Closing The Loop

This post was authored by Eric Pesale, a soon-to-be attorney who recently graduated from the New York Law School. Eric contributes regularly to the Logikcull blog, focusing on the legal impact of emerging technologies. He can be reached at epesale@gmail.com or on Twitter at @ericpesale

On September 30, Florida became the 25th state to codify technological competency requirements for its bar members.  According to the Florida Supreme Court, members of the Florida bar are now required to take 3 CLE credit hours per year on technology-related topics. More significantly, the requirement puts attorneys on notice that they risk malpractice if they fail to competently navigate technology-related issues, such as properly safeguarding confidential electronic communications or engaging non-legal technical advisers when necessary. 

Florida’s new tech-focused rules highlight an overdue but increasingly popular approach by state bar associations to address a glaring competency problem that has beset a profession still dependent on Windows XP, fax machines, and, yes, typewriters. 

As of today, 25 states have adopted technology competency requirements for attorneys in the three years since Delaware and Connecticut became the first to do so. This trend will likely prove beneficial -- if hard medicine -- not only for the 62% of practicing attorneys age 45 or older who did not grow up with computers and similar modern technology, but also for new associates and solo practitioners whose only experience with legal technology involves using Westlaw Next or Lexis Advance.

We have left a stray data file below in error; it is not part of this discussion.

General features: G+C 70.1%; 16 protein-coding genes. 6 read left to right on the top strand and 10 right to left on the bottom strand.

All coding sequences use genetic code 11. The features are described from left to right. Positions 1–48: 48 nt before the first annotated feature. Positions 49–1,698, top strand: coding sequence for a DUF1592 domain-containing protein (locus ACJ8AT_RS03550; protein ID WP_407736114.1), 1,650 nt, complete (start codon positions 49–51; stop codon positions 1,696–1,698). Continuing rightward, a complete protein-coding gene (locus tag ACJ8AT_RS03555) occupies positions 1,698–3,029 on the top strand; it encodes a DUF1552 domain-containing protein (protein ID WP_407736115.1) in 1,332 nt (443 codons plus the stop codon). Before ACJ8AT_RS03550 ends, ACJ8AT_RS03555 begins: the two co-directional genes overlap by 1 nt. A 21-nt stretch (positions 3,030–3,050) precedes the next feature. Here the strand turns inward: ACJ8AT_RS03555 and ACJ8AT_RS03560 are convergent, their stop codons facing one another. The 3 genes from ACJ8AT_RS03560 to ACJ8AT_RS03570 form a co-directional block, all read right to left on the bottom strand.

At this point, you’re probably wondering what technological skills are necessary to ensure competent practice. While the Federal Rules of Civil Procedure give guidance, if not hard-and-fast standards, this issue can only otherwise be answered on a state-by-state basis -- and many states do not provide technical competency requirements that are as specific or detailed as Florida’s. Nonetheless, a review of various state formal opinions and cases involving ESI highlight certain technical skills you likely should know to help ensure you are providing competent representation.

The impact of ABA Model Rule 1.1. Comment 8 

Technological competency falls under the purview of ABA Model Rule 1.1, which has been adopted in various flavors by all 50 states. The rule states that an attorney is required to provide competent representation to their clients, a catchall meaning the attorney must possess the legal knowledge, skill, thoroughness and preparation reasonably necessary to represent a client. 

Model Rule 1.1 remained unchanged through the 1990s and 2000s, in part because -- as one ABA primer from 2006 revealed -- technology-related malpractice issues were limited to email metadata issues, portable drives, and stolen laptops. 

However, a number of cases, most notably the Zubulake decisions, held that attorneys have various duties to comply with eDiscovery best practices, ESI preservation, and to learn emerging litigation and legal software. Those decisions prompted the ABA to amend Comment 8 to Rule 1.1 in 2012. The comment now states that attorneys “should keep abreast of changes in the law and its practice, including the benefits and risk associated with relevant technology” as a prerequisite of fulfilling their duty to provide competent representation (emphasis added).